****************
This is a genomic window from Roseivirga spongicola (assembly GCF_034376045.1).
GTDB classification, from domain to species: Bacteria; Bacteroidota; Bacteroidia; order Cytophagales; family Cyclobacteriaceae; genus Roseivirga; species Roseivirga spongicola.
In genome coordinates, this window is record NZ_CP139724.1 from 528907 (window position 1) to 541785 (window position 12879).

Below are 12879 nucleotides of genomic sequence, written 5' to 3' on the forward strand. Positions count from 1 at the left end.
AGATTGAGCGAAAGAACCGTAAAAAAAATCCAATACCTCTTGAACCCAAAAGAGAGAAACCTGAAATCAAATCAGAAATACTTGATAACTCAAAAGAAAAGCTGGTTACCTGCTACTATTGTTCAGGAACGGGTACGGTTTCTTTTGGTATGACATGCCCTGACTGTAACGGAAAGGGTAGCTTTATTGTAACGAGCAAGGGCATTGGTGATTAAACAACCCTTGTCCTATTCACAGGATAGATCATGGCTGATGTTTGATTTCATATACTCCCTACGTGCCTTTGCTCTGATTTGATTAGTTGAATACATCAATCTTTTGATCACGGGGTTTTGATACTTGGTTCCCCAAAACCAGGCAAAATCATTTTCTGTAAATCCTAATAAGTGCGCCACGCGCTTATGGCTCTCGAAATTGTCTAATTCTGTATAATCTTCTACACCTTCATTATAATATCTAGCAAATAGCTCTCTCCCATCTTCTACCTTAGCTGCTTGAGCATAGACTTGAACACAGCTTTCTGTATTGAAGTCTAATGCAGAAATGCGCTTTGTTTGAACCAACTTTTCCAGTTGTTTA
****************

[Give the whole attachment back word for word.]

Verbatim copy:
This is a genomic window from Roseivirga spongicola (assembly GCF_034376045.1).
GTDB classification, from domain to species: Bacteria; Bacteroidota; Bacteroidia; order Cytophagales; family Cyclobacteriaceae; genus Roseivirga; species Roseivirga spongicola.
In genome coordinates, this window is record NZ_CP139724.1 from 528907 (window position 1) to 541785 (window position 12879).

Below are 12879 nucleotides of genomic sequence, written 5' to 3' on the forward strand. Positions count from 1 at the left end.
AGATTGAGCGAAAGAACCGTAAAAAAAATCCAATACCTCTTGAACCCAAAAGAGAGAAACCTGAAATCAAATCAGAAATACTTGATAACTCAAAAGAAAAGCTGGTTACCTGCTACTATTGTTCAGGAACGGGTACGGTTTCTTTTGGTATGACATGCCCTGACTGTAACGGAAAGGGTAGCTTTATTGTAACGAGCAAGGGCATTGGTGATTAAACAACCCTTGTCCTATTCACAGGATAGATCATGGCTGATGTTTGATTTCATATACTCCCTACGTGCCTTTGCTCTGATTTGATTAGTTGAATACATCAATCTTTTGATCACGGGGTTTTGATACTTGGTTCCCCAAAACCAGGCAAAATCATTTTCTGTAAATCCTAATAAGTGCGCCACGCGCTTATGGCTCTCGAAATTGTCTAATTCTGTATAATCTTCTACACCTTCATTATAATATCTAGCAAATAGCTCTCTCCCATCTTCTACCTTAGCTGCTTGAGCATAGACTTGAACACAGCTTTCTGTATTGAAGTCTAATGCAGAAATGCGCTTTGTTTGAACCAACTTTTCCAGTTGTTTA